I find poetry in landscape, everyday conversations and quirky episodes, memories, people, my family, love, hate, music, books, walking, loneliness and moods ... I find poetry in cafes when I sit by myself and write about what is around me. I find poetry most when I travel, when I am out in the country, when I am subjected to new experiences and when I go back to the place where I was brought up.

The last time I heard poetry was last week at a Poetry Reading and which I was part of. There was an abundance of poetry - some good, some bad. Some exquisite. Of my own? Well, I couldn't possibly comment.

I think poetry is like a song without music. Like stillness. Like something elusive caught, dissected and examined. A thing that startles. A thing with the power to quietly astonish.

Yesterday I wrote a poem about a song-thrush I saw out on our lawn. I haven't seen one for some time. They've been scarce in our quarter over the last few years. I was reminded of another poem I love, 'Pied Beauty' by Gerald Manly Hopkins.
(Here is part of it.)
Glory be to God for dappled things
For skies of couple-colour as a brinded cow;
For rose-moles all in stipple upon trout that swim;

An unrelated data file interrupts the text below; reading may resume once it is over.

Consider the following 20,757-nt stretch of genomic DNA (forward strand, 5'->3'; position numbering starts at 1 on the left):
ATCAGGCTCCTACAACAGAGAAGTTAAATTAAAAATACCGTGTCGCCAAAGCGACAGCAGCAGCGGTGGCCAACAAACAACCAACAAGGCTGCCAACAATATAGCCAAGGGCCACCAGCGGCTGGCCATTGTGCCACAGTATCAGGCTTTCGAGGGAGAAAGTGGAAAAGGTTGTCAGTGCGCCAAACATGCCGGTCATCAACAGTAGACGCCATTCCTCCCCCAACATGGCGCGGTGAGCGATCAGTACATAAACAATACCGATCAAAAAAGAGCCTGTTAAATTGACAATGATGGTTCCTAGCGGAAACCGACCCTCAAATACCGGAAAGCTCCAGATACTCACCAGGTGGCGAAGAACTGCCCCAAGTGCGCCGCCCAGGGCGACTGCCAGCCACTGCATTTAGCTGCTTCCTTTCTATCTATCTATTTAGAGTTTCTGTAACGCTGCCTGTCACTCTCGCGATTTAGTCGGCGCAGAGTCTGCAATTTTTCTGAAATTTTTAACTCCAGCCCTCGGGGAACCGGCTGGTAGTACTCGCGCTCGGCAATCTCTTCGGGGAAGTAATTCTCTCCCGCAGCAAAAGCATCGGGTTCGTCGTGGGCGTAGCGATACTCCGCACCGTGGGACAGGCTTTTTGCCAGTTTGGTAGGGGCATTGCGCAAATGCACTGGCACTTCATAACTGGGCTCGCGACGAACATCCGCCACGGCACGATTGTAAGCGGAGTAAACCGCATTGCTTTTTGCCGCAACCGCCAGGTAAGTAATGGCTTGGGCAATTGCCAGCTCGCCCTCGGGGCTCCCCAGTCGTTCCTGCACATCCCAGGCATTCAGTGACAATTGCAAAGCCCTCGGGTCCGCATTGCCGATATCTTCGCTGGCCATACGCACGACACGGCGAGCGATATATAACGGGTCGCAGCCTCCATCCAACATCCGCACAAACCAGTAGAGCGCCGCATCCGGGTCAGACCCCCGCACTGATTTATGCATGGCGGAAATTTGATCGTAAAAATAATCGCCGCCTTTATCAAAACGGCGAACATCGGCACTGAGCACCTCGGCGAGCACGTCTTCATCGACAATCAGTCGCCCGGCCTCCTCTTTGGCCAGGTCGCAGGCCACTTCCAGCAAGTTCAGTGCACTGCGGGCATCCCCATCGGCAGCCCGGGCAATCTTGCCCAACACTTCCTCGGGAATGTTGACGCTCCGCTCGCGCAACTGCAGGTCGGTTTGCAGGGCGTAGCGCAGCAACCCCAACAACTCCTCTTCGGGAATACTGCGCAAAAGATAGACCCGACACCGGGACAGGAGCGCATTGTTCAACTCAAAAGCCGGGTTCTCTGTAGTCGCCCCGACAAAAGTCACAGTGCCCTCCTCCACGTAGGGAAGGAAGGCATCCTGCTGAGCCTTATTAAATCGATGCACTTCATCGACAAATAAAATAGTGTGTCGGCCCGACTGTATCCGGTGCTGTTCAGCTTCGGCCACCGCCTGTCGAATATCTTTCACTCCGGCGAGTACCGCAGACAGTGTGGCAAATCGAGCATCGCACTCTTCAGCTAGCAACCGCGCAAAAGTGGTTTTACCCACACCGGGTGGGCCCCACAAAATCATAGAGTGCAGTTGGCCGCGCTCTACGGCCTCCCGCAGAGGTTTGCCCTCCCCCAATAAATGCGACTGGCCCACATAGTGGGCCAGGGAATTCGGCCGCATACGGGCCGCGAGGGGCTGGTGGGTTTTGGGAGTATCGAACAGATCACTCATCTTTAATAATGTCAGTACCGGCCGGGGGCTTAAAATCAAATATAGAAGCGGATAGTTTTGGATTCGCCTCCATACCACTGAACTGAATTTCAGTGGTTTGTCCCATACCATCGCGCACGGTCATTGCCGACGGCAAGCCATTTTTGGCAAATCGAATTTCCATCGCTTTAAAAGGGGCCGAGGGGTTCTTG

Fresh-firecoal chestnut-falls; finches' wings;
Landscape plotted and pieced - fold, fallow, and plough;
And all trades, their gear and tackle trim.


How could I hope to follow that? But anyway, here goes ...

Song thrush
Originally uploaded by Viche.


Watching Out

You are a long-legged, lawn-giraffe.
My mother
at seven years old,
covered in freckles
and no front teeth.

Your beak is a sewing machine's jab,
a needle, a stiletto's heel.
A mottled-skinned gardener,
you grub
for worms.

When the grey cat hunches, a missile
poised, I clap my hands
to warn
before shadows dappled
now and pretty, turn

to steel and a hot-breath, sun-round mouth,
picks and rips
the tiny bone-cage that is you,
trapped under feathers
of burnt-honey suede.


Saturday, 2 December 2006

No Medal, But I'm Happy

Well ... didn't make it to the 50,000 words, but got to 38,000.

I printed it all out and now have in my hot little hand 80 pages as part of a rough first draft which I will work on and add to. It was helpful to focus for a whole month on the 'novel' and to form the beginnings of something from the miry clay of memory, association and experience.